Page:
SIMULIA R&D Technology Senior Director Victor Oancea has been working with the company for 25 years. His job is an exciting one, examining new directions for simulation to go. Lately his focus has been on battery thermo-electrochemistry swelling behavior – a complex-sounding term that has a lot to do with the future of vehicle electrification.
Batteries are critical to our daily lives, says Oancea, and in the past decade or so they have been scaled up on a remarkable level to power things such as vehicles. The lithium ion battery was invented in 1987, though it was impractical at first and took a few years to reach the market. Since then, incremental changes have added up to a battery strong enough to power a vehicle.
“If you can imagine a battery in a schematic-type sense, it’s like a tennis match,” he says. “When you see the tennis ball going from left to right, from right to left – that’s what lithium ions do in lithium ion batteries, though at a much slower pace.”
While the basic concept of batteries stays the same, the technology is advancing at a rapid rate, and simulation is playing a large role in developing batteries that are longer-lasting, higher-capacity, and higher-energy-density. This translates to electric vehicles with ranges that are closer to 500 or 600 miles as opposed to the previous 200 to 300 mile standard.
Oancea also studies batteries from a materials perspective.
“What kind of additives can we put in the electrolytes such that these processes that happen in the interfaces between the porous materials and the batteries, and these electrolytes, are more efficient?” he says. “What can we make from an innovation perspective, and again from a chemistry but also from an engineering design perspective, such that the risk of short-circuit during fast-charging applications or during a slight deformation of such batteries is mitigated to a large extent?”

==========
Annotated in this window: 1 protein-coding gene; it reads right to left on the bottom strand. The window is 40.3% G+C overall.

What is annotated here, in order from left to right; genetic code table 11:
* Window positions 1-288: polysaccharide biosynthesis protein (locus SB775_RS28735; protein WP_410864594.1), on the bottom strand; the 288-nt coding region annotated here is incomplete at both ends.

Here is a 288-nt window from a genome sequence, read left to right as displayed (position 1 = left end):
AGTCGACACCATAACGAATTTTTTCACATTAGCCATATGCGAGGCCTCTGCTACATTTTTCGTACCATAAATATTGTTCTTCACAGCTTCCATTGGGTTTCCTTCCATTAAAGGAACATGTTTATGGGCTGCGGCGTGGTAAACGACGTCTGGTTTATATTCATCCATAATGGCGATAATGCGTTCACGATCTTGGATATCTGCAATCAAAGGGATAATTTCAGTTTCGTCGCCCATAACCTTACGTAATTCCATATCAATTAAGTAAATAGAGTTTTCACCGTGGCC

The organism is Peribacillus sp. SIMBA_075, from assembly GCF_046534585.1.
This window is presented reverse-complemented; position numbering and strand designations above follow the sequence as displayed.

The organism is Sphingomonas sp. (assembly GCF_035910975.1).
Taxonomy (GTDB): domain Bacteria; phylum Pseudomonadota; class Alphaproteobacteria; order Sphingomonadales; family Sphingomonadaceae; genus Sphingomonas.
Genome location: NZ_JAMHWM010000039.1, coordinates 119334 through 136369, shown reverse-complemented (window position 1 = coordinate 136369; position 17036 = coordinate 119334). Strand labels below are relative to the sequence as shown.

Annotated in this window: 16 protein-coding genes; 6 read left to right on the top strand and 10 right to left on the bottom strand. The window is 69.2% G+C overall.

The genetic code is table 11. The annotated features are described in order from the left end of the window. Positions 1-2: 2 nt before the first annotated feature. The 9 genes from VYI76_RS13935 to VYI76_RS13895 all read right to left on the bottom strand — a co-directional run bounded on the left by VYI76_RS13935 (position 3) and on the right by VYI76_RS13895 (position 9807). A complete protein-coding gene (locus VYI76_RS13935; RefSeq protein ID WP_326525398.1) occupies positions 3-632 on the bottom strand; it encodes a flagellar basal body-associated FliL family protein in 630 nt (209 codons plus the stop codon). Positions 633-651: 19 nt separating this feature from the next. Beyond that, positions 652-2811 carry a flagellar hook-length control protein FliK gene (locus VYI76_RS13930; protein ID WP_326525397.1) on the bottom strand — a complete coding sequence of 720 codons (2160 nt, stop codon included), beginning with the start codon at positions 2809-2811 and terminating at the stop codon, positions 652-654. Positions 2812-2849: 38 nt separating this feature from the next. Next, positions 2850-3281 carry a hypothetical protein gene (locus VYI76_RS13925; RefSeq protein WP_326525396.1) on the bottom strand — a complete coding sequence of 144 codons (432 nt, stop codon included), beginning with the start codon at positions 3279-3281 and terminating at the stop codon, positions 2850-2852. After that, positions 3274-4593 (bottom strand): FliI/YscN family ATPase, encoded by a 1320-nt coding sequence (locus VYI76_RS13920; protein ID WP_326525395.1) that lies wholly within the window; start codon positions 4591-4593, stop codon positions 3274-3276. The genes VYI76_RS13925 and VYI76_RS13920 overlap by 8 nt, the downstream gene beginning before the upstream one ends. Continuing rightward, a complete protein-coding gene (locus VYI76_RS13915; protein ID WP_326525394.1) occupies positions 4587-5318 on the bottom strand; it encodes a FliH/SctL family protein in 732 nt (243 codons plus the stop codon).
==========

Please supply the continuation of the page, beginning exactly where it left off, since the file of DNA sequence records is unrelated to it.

Questions like these must be asked in order to create batteries that are not only efficient but safe – there have been instances in the past of batteries overheating to the point that they have caught on fire, which is something that absolutely must not happen for obvious reasons. While battery technology has not advanced at the same rate as, for example, computers, small innovations have created important changes.
These innovations, says Oancea, include using silicon-based particles instead of a carbon-based anode for a battery’s negative electrode, increasing lithium storage. Other new technologies involve the use of polymers and ceramics instead of liquid electrolytes, or utilizing fully lithium-based anodes. These innovations have the potential to both reduce space and increase energy density.
Simulation plays a large role in helping to develop these new and improved batteries, not only by reducing physical testing but by helping to gain insights on certain things that cannot be measured due to their small scale.
“Many things cannot be measured, just because they happen at much, much smaller scales and the instrumentation is not quite there as far as experimentation is concerned,” says Oancea. “And therefore you can assess that in a certain construction, is the electrical current density higher in this area compared to this other area? How can I design a better tab collector in a certain location such that I’m making these current densities more uniform? Is the concentration of what I think is happening all over the place in my cell similar or does it vary significantly? And if it does vary, what can I do from a design perspective so I can have a slightly improved behavior simply by a design change?”
Simulation helps to screen out nonviable alternatives from the very beginning of the design process, and to complement experimentation, once candidates have been identified, to gain insight on what cannot be measured.
In these ways, simulation helps to accelerate the battery development process and to improve the final products, even if by just a small amount.
Looking into the future, Oancea believes that battery technology may advance to the point where it “completely transforms the automotive industry.” This may come in the form of electric vehicles with dramatically extended ranges, for example.
“At every single level, clever people are always mandatory in the process,” Oancea concludes. “Simulation is not a replacement for that. It is a tool that if used cleverly and in a disciplined fashion, or systematic fashion – combine the two together to accelerate the design of a next great product, batteries included, I think that’s something that is quite viable.”
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